A People With Passion series
September 19, 2011: Andrew Huff
In the 12th installment of Jack M Silverstein's Chicago journalism People With Passion interview series, Gapers Block founder Andrew Huff discusses his vision of the Tribune, the Sun-Times, and online journalism.
I interviewed Alex Kotlowitz three years ago, and Alex was talking about how we might be coming up on a time where we don’t have a city newspaper, we don’t have print, and he was very melancholy looking at that…
I worry about the Sun-Times. Back two, three years ago, I would have been right there with Alex wondering if the Trib and Sun-Times were going to make it. I’m not so worried about the Tribune anymore. I think they get the concept of being online first. They are going straight there. The Sun-Times is too, but it’s a little bit more hobbled because of how badly it was mismanaged for so long. It’s struggling under quite a bit more of a challenge to its business. So yeah, I wouldn’t be surprised if two years from now the Sun-Times doesn’t exist. Maybe it is still online, but I’m not sure enough people read it online other than for Ebert and maybe Roeper for that to really carry.
But the Trib I think is really getting it. They have their apps team doing some really interesting work with data and presenting news in different ways. Their website is a lot better than it used to be. Certainly the younger reporters understand what a link is, and the tradition of crediting sources through links and online media, something that is completely foreign to traditional journalists, the old-school journalists.
The link is the currency of the web. If you don’t link to each other then what the hell do we have an internet for? That’s the whole point of the internet: linking. Joining in with all of the interconnectivity that the web offers is a good thing. There’s a line, sort of an edict by Jeff Jarvis, “Write what you know, link to the rest,” that I hope is the next phase of the transition of journalism to the web. If you go into google news and search for a topic, you’ll see 500 hits for some big news story of the day. And if you dig into that, it’s not actually 500 stories. It’s the same AP story or re-writes of the AP story over and over again. There’s no need for that. Newspapers shouldn’t need to waste time and resources doing their own version of or printing or republishing their own version of something that’s already out there. There’s no point in that. Just concentrate your money and your resources and your reporters on what you can report, you know? Link to that story in that Chinese daily or wherever the story is. On international stories, just link to where the story is happening. Link to the expert in that market rather than wasting time looking for a story on it.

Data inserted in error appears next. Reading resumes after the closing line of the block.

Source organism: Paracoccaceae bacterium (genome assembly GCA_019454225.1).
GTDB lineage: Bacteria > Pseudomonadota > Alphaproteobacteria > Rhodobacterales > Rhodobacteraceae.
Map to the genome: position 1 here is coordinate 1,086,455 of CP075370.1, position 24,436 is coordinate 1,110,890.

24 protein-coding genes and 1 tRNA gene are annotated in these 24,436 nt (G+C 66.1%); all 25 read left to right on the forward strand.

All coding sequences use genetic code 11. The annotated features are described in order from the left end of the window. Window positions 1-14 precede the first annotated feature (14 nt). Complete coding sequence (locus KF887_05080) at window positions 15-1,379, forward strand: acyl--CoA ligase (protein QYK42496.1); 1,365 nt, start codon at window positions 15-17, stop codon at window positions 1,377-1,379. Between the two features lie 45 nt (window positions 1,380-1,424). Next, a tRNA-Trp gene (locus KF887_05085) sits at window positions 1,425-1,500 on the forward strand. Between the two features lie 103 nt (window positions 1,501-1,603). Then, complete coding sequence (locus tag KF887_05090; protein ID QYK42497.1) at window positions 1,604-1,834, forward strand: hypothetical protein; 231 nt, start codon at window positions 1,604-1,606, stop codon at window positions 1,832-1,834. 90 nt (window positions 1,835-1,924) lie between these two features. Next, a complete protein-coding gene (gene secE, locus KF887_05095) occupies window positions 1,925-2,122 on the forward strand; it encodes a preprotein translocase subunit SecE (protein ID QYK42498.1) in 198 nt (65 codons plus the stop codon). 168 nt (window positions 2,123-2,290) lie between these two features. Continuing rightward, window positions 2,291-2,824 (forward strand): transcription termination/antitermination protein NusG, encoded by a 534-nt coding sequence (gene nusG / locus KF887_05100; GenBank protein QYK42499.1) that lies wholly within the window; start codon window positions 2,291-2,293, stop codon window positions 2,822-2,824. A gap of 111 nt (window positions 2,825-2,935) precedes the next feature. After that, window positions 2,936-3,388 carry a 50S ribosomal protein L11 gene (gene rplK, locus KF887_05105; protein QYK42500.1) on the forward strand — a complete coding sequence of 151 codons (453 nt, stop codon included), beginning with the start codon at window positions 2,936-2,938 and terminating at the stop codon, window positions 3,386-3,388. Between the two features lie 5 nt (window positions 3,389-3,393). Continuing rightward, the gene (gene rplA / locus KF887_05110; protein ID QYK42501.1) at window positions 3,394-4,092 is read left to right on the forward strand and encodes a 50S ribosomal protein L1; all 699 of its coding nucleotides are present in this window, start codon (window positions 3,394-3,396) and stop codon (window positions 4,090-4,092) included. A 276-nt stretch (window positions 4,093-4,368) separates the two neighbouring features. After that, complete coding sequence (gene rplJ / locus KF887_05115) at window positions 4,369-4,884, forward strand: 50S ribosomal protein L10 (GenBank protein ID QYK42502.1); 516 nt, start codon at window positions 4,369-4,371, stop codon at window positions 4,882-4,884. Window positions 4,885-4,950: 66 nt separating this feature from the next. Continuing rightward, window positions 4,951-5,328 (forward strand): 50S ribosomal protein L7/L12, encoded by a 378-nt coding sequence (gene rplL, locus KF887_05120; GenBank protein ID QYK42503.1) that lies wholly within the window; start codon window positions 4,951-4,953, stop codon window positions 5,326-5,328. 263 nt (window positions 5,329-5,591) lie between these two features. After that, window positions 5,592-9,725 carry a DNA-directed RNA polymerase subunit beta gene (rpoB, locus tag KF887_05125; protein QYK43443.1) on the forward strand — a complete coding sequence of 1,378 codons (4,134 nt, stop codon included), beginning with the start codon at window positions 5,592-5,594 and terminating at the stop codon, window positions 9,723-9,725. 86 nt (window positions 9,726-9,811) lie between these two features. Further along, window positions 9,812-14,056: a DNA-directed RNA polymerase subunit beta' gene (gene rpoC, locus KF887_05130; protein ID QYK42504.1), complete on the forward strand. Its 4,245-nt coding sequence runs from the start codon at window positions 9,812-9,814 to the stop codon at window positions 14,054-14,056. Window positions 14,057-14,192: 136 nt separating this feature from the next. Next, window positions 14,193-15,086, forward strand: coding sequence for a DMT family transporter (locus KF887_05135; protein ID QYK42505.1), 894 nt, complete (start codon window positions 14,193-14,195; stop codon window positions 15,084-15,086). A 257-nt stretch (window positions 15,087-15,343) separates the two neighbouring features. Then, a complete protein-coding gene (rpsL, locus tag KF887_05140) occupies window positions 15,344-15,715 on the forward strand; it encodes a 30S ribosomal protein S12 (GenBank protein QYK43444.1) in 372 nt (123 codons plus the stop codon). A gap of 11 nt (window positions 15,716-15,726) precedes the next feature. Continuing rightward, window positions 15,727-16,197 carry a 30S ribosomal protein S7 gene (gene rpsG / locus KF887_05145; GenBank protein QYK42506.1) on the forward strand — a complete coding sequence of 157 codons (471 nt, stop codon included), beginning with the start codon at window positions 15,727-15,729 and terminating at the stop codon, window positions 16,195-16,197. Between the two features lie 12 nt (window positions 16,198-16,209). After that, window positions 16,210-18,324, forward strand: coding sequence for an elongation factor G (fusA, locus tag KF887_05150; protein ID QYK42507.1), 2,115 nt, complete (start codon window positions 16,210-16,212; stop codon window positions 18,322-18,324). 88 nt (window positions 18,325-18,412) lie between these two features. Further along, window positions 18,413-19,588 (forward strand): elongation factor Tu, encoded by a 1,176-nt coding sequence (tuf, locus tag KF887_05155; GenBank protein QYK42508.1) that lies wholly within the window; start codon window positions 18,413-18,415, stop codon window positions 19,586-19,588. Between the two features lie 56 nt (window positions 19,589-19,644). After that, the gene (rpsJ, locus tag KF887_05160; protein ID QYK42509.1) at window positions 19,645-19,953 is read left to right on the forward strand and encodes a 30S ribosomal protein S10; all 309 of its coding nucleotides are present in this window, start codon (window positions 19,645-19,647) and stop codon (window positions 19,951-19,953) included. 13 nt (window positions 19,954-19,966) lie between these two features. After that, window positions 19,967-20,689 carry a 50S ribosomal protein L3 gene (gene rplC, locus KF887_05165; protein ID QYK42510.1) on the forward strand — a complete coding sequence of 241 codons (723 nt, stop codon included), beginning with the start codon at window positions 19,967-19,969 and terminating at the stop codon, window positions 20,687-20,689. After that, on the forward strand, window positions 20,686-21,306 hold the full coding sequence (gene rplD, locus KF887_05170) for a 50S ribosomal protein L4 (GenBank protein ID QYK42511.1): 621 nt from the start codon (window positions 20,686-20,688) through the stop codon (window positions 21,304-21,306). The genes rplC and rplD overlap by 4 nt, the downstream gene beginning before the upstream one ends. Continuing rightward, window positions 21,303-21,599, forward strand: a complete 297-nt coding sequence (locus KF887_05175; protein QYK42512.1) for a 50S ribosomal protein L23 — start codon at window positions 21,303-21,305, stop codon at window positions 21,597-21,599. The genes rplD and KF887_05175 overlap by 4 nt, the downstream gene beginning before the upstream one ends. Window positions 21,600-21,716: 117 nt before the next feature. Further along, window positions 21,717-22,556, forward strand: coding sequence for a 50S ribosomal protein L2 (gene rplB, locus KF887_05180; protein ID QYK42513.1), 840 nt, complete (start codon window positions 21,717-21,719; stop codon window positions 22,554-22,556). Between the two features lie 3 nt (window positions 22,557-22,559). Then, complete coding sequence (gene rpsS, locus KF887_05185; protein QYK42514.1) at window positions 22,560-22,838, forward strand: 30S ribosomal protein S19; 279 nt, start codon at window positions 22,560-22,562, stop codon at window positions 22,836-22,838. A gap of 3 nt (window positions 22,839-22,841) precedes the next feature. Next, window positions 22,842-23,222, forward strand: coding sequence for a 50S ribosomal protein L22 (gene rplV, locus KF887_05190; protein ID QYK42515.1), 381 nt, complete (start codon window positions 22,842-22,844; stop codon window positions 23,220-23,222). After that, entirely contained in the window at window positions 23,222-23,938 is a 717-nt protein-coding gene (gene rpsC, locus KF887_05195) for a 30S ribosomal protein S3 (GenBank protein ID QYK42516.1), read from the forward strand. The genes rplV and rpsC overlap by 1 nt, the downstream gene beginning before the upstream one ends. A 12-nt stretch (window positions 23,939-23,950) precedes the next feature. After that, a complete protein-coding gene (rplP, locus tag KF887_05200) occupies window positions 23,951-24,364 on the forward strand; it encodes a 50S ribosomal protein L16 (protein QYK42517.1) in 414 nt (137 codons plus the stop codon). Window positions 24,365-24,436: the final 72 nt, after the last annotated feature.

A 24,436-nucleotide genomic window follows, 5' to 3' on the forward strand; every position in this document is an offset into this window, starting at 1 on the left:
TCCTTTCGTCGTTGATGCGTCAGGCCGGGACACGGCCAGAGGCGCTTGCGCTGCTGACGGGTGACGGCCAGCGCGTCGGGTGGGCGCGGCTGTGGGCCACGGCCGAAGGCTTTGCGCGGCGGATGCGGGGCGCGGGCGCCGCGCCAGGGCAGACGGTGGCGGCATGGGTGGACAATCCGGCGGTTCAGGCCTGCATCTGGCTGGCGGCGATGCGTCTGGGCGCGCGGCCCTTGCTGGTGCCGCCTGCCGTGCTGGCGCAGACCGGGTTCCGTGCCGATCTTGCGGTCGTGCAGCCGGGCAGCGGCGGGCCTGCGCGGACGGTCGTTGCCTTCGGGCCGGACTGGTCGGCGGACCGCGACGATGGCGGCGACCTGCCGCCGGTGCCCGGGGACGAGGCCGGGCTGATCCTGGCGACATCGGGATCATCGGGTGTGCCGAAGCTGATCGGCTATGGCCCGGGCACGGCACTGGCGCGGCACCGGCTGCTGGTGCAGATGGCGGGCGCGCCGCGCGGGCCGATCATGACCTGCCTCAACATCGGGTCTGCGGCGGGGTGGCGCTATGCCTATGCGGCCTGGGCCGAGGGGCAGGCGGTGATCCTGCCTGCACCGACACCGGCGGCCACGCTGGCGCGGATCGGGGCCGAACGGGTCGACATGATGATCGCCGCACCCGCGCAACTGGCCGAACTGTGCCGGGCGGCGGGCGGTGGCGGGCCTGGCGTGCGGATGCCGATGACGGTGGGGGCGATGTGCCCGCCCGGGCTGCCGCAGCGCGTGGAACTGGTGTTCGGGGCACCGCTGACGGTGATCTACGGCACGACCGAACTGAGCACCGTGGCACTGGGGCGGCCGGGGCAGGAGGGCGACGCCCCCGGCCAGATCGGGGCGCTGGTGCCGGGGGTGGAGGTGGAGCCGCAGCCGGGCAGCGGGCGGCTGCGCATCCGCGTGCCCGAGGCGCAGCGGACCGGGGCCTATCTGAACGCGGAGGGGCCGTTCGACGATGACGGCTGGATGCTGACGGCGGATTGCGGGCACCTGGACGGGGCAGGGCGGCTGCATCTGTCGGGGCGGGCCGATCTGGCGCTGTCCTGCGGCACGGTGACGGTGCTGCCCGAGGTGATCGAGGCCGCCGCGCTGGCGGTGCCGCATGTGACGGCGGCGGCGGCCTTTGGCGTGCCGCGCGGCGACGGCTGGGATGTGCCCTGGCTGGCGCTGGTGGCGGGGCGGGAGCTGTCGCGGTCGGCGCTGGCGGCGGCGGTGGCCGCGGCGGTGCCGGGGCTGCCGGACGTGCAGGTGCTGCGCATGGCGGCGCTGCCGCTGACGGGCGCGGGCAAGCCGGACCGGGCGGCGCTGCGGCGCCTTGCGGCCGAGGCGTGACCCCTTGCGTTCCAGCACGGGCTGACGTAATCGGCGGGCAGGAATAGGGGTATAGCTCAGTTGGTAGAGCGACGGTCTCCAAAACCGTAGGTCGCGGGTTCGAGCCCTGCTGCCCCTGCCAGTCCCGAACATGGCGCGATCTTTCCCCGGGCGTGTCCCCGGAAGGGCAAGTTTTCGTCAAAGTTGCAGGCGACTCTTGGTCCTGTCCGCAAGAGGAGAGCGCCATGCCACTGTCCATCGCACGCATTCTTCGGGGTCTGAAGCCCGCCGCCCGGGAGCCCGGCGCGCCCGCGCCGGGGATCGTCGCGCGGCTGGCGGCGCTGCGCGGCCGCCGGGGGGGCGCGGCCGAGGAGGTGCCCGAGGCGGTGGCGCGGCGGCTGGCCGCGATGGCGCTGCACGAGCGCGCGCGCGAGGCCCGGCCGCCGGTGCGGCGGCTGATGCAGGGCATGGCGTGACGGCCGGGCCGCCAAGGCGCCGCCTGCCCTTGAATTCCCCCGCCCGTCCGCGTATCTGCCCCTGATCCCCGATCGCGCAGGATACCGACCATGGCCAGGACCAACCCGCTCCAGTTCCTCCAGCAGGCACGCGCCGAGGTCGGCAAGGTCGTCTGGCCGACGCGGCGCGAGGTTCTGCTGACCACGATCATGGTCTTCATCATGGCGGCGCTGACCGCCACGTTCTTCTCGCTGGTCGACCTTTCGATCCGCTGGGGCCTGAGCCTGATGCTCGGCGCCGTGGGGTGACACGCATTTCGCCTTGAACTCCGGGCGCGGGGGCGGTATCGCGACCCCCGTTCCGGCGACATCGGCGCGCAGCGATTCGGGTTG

So in that case, what do you see in two years, five years, ten years? If the Tribune is making it, what do you see the Tribune as? What would it be?
I think it would be great to see it be a combination of aggregation. Being a place like we are where you can go and get links to news around town, links to news around the world, but they’re concentrating their original content like we are on stories that affect the local market. The local audience. We sometimes get written off as an aggregator, and that’s simply not true. We’re linking out a lot, yes, but we’re not stealing content. We’re not reposting stuff. And we have at least as much original content on the site as we do links out to other stories.
Even though the journalism field, the profession, is catching on to the fact that online is just as viable and important and potentially reliable as a print edition of a publication, there’s still a little bit of a lag with the world at large thanks in great part to journalists’s derision of blogs early on, not realizing that they were criticizing a format and not an actual type of news. I teach journalism at a couple of schools now. I’m teaching online journalism at both Loyola and Columbia. And my students say, “Oh well, it’s a blog,” as if that meant they could dismiss it.
But if you look at it, what’s a newspaper online? It’s news articles, posts, published in reverse chronological order with the latest story at the top of the page and a permanent link to that article. And now, thanks to blogs, usually there are comments – that you probably shouldn’t actually read on a newspaper site because they’re vile. They’re basically a blog. They’re using more sophisticated CMS’s, but essentially that’s what it is. There’s no difference. And I think journalism has done itself a disservice by dismissing the format that they have now adopted whether they realize it or not.
Enjoy this interview? Click here for a longer version as Andrew discusses his path to Gapers and the importance of going online first.
PREVIOUSLY IN THE SERIES:
(NOTE: The dates below refer to the date of the interview. The order is the date they were run.)
September 21, 2011: Chris Cascarano, Chicago News Cooperative, video producer
September 30, 2011: Christie Hefner, Playboy, former CEO
September 15, 2011: Alden Loury, Chicago Reporter, publisher
August 17, 2011: Steve Chapman, Chicago Tribune, editorial board and columnist
September 13, 2011: Kimbriell Kelly, Chicago Reporter, editor
August 26, 2011: Chuck Sudo, Chicagoist, editor
August 17, 2011: Clayton Hauck, photographer
December 12, 2008: Alex Kotlowitz (re-edited August 15, 2011)
August 10, 2011: Mary Schmich, Chicago Tribune, columnist